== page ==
It’s a strange thing to wake up every morning and do ordinary things when life has become unmoored.
My husband has been living in another state for almost two months now. We saw him a week and a half ago and we’ll see him again very soon, but it’s still utterly strange. I’ve lived with him longer than anyone else in the world and it’s odd to be apart. (I miss him, even though it’s so easy to make the bed in the mornings without him untucking and flinging the covers everywhere while sleeping.)
The next time I put up a Christmas tree, it will be in a different house in a different state. I’m now marking time by packing away things we won’t need again until next time this year. Yet, this certainty is draped with uncertainty because we have no idea where exactly we’ll be living.
In the meantime, it’s like we’re still here but not really . . . and yet, we haven’t gone anywhere at all.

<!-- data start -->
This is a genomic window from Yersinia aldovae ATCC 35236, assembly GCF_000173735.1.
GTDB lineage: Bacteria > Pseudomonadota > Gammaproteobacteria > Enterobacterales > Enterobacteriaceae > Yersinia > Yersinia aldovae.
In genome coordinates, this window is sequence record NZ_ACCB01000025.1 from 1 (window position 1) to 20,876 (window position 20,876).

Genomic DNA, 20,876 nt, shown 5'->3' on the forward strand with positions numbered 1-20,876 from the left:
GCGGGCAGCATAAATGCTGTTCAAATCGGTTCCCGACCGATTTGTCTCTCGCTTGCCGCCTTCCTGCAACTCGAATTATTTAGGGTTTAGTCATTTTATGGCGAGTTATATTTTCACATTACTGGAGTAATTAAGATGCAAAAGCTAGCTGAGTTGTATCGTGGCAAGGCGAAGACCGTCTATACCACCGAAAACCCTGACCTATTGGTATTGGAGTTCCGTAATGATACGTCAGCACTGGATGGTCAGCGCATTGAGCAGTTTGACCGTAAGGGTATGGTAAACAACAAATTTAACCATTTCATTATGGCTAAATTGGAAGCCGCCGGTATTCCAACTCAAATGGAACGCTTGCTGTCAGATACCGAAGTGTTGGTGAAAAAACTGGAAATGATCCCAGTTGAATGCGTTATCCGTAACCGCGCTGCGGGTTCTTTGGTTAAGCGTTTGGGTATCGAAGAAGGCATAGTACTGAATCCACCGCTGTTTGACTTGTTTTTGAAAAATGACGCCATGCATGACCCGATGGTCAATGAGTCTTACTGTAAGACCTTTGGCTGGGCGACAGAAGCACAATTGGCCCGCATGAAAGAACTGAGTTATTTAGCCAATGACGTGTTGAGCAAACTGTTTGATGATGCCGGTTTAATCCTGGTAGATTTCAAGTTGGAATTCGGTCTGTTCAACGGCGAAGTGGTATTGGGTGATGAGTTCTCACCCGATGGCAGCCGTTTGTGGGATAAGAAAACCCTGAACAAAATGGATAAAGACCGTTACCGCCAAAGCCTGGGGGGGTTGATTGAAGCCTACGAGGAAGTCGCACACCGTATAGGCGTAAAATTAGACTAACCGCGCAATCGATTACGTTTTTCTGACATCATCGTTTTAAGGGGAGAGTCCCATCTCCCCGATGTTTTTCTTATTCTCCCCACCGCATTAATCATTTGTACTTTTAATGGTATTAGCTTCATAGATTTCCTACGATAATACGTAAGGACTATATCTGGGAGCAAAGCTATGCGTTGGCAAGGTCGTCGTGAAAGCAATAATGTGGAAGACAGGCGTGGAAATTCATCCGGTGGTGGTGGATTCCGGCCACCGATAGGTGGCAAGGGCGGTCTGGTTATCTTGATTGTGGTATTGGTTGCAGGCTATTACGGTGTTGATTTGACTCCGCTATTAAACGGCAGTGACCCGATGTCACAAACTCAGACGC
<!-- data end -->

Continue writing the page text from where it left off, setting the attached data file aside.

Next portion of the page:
We are living in the space between our past and our future.
If you really think about it, though, we are all living in that in between space. We just don’t recognize it in the clutter and noise of daily life. So I suppose I should be grateful for this awareness.
As I drove down the rainy street today, I thought about how much I will miss the Douglas firs and the emerald green of our wet climate.
I’m trying to live in the moment. I really am. It’s just that I find the moment so fleeting and elusive.
And I hate not knowing exactly what my future looks like. I guess I’ll know soon enough.
For now, though, I am going to try to be here, heart and soul, in the moment.